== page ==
https://www.digikey.fi/product-detail/en/microchip-technology/MCP4018T-503E-LT/MCP4018T-503E-LTCT-ND/2060154


#6

Oops. Let me double check that.


#7

Ok, so @wuuff

You see here the MCP4018 being called using the SoftwareI2C :slight_smile:

int Pokitto::setHWvolume(uint8_t v) {
    HWvolume=v;
    if (HWvolume>127) HWvolume=127;
    //HWvolume = 0x7F&v;
    //if (!volpotError) return volpot.put(HWvolume); //use normal I2C
    /* fallback method for broken MCP4018 */
    SoftwareI2C swvolpot(P0_4, P0_5); //swapped SDA,SCL
    swvolpot.write(0x5e,HWvolume);
	return HWvolume;
}

#8

What happened is Daniel routed the SDA & SCL lines to the MCP4018 the wrong way around. I asked him to fix it for v2 but he forgot.

I am sorry that I just now remember all the details.

Only the MCP4018 is routed wrong, the SDA and SCL lines of the I2C are correct in the PEX connector on Pokitto’s head

The reason why I did not insist on fixing it again is because the MCP4018 is rarely called and is not a speed-critical component. So the SoftwareI2C works perfectly fine with it.

My suggestion is that you look at how the MCP4018 is being addressed using SoftwareI2C and then try to use SoftwareI2C to talk to Gamebuino. In that way you will know 100% for sure if you’re sending and receiving stuff or not.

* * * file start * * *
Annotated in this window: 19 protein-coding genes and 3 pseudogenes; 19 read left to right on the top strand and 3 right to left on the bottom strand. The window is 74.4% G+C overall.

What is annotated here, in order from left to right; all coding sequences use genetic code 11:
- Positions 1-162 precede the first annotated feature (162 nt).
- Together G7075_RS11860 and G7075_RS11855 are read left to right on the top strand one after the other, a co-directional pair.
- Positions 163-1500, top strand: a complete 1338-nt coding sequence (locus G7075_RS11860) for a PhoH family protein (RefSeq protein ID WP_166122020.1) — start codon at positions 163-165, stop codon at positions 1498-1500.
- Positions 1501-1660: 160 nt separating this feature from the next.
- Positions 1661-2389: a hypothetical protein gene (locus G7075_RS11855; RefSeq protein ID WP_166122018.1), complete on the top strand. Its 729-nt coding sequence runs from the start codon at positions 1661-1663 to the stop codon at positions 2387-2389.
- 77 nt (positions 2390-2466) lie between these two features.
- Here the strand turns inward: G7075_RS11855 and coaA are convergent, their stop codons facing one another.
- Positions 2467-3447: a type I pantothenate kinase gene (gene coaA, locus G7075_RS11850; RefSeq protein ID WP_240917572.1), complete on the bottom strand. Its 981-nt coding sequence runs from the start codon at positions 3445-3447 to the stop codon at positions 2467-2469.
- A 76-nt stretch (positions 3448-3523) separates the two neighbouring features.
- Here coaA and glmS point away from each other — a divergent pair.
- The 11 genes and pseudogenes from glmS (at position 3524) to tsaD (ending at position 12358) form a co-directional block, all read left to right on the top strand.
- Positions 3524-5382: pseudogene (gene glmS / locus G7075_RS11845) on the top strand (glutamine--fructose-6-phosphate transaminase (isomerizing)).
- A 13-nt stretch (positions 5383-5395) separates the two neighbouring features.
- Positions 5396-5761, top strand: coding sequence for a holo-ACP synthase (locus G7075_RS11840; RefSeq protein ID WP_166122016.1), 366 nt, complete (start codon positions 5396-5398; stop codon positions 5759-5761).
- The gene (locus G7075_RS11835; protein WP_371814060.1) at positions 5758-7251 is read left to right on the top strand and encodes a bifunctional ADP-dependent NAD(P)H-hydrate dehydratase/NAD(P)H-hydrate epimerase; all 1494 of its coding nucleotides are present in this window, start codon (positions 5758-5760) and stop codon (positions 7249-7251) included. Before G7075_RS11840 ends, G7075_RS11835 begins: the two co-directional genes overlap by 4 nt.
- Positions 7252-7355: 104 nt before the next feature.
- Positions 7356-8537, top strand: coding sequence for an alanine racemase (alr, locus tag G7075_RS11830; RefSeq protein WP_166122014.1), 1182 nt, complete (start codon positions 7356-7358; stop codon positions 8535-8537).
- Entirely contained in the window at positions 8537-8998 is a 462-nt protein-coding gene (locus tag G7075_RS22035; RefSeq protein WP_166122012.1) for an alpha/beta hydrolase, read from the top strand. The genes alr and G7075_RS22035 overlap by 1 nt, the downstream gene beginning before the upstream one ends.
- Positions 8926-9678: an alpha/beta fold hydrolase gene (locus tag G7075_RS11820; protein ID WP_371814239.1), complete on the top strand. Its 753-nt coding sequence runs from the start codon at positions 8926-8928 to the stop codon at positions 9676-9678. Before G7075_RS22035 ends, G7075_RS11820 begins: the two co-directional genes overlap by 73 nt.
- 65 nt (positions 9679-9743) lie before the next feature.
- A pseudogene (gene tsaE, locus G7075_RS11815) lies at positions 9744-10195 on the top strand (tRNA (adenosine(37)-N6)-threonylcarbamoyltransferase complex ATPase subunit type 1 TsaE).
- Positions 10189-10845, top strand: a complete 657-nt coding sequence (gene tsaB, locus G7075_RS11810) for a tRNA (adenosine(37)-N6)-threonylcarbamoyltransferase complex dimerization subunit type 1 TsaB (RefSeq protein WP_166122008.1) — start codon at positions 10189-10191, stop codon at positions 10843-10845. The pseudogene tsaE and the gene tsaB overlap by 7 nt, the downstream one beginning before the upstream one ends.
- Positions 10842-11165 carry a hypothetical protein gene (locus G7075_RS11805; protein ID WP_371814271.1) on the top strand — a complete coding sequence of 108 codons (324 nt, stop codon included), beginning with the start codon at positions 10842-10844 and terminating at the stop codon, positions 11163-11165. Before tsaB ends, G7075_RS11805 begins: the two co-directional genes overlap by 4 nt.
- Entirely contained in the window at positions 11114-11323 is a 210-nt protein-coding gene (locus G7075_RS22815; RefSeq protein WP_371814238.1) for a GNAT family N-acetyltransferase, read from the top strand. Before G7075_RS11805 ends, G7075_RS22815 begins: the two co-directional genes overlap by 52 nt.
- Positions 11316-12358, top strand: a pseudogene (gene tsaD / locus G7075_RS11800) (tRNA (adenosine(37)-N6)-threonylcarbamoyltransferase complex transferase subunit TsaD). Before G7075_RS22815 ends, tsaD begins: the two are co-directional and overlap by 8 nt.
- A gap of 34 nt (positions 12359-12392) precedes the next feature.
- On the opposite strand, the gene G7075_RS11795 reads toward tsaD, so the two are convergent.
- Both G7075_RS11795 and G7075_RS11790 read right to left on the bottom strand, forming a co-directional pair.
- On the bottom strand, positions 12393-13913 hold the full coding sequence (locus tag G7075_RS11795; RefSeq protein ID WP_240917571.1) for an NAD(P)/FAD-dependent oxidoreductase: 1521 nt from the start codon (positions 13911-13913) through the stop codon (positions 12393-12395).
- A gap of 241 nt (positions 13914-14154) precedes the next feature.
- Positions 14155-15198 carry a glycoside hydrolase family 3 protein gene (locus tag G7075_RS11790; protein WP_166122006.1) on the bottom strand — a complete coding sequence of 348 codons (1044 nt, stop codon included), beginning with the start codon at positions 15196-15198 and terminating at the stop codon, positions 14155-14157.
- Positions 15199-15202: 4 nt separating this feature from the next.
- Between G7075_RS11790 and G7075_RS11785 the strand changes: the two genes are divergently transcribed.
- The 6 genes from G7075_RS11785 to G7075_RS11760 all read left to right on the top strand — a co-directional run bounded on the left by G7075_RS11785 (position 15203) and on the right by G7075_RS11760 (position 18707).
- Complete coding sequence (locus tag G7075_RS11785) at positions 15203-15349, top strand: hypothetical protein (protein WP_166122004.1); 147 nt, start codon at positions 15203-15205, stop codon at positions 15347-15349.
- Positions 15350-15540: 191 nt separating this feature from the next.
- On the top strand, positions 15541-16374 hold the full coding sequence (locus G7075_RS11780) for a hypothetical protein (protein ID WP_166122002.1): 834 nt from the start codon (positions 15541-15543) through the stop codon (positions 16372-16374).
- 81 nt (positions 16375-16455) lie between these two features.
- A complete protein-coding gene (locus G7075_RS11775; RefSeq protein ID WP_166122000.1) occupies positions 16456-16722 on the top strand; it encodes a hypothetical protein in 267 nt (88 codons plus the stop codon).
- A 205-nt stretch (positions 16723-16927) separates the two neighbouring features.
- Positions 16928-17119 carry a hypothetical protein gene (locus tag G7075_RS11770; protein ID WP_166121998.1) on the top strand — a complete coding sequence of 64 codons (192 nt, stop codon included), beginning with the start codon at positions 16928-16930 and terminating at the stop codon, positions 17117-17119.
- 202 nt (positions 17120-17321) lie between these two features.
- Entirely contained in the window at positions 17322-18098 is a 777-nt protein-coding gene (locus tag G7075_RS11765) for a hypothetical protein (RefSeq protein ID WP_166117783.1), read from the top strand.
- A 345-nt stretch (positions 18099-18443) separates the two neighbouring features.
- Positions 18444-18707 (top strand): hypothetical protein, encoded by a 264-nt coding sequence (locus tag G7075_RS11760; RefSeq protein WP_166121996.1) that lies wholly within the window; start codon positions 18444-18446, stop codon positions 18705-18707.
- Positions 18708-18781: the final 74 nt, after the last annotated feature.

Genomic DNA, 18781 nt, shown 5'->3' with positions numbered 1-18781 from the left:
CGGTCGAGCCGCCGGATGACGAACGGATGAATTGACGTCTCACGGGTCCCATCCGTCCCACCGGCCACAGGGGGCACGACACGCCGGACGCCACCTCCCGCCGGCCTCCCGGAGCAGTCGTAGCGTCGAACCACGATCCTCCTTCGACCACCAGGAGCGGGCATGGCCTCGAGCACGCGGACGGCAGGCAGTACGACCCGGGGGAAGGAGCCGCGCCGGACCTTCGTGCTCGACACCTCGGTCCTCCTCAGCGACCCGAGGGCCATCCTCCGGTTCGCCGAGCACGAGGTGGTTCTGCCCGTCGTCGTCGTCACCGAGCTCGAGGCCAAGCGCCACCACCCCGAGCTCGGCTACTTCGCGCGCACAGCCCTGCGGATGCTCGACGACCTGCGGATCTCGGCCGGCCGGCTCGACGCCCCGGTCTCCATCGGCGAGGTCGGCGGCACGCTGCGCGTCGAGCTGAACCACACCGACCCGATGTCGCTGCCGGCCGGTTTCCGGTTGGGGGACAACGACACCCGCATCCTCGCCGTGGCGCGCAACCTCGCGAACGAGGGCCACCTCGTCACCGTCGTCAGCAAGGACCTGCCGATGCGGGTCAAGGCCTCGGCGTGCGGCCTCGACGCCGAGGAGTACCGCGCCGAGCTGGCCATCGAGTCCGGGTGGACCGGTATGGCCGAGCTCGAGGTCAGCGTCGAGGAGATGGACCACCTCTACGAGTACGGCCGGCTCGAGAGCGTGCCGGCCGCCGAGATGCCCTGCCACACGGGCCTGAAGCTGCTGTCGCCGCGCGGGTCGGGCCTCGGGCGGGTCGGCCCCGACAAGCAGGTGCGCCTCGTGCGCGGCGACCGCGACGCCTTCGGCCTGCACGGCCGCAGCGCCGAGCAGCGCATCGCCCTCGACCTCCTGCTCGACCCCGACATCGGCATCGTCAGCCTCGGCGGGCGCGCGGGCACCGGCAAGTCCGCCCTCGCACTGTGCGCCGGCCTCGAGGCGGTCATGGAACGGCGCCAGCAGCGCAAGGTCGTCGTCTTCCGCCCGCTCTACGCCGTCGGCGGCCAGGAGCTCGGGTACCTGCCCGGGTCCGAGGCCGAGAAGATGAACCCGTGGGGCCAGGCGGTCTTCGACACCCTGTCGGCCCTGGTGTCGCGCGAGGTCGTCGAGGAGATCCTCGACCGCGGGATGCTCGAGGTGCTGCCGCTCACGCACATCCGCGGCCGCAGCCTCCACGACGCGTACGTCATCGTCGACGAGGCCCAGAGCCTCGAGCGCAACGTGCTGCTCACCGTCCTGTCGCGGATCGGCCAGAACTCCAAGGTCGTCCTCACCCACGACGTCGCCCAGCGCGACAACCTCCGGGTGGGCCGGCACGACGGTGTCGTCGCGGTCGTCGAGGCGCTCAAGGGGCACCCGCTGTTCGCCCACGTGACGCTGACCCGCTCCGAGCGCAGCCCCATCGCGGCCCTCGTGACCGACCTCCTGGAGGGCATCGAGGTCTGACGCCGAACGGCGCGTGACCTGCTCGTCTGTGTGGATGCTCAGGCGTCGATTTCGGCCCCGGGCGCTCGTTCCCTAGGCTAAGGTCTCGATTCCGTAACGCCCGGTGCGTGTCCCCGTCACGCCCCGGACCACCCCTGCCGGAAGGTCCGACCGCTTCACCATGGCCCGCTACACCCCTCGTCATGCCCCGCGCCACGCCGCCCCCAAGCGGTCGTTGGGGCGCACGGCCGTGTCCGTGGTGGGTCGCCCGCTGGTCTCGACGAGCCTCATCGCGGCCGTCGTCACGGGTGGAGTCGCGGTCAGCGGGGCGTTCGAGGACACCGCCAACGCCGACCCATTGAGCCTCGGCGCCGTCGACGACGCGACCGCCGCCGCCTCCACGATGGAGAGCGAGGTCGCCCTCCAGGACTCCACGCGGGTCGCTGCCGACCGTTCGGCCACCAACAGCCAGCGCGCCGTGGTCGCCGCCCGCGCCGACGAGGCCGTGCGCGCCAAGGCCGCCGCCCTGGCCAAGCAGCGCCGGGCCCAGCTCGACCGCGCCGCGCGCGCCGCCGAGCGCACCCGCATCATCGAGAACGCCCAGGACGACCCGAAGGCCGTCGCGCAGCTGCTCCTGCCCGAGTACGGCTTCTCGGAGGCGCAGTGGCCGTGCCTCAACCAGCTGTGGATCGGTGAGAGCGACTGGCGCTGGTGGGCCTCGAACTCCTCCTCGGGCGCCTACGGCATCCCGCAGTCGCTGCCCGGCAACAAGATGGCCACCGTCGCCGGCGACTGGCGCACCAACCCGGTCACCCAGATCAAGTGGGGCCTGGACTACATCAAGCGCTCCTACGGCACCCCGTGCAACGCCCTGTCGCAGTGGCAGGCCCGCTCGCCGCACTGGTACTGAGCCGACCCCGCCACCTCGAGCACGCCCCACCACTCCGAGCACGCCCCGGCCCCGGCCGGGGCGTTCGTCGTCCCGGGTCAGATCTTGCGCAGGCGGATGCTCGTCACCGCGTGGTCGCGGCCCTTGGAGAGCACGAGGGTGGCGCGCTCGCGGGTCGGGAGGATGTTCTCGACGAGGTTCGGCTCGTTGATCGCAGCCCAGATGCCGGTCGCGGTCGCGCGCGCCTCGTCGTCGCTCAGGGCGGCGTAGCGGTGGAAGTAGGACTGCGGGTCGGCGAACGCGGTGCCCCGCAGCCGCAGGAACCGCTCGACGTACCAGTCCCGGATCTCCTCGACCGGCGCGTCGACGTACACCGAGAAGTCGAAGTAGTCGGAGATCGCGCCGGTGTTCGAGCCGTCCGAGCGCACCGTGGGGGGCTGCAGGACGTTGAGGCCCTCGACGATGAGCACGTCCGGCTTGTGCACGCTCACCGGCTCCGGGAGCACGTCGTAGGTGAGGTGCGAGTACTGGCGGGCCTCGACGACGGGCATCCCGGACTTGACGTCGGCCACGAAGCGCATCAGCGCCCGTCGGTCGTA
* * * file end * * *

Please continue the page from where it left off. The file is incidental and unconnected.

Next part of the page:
There may be something else that I am now forgetting, possibly the fact that I2C addresses are sometimes expressed in different ways. I don’t have time to research it just right now

The softwareI2C to MCP4018 is re-initialized on every call to adjust the HW volume. So you can switch the SDA and SCL around to call your I2C component or use hardware I2C. It will not conflict.


#9

Thanks for the help, I’ll give that a try when I have time and report my results.


#10

I have managed to get the Pokitto to act as an I2C master when connected to a Gamebuino, and it can successfully send and receive data. At first, the connection was really unstable, and it turns out that SoftwareI2C uses 1Mhz as a default frequency, while the Gamebuino uses 100Khz. Once I set the Pokitto to use the same frequency, it worked great. Here’s the test code I was using to talk to Gamebuino pong, in case it helps anybody: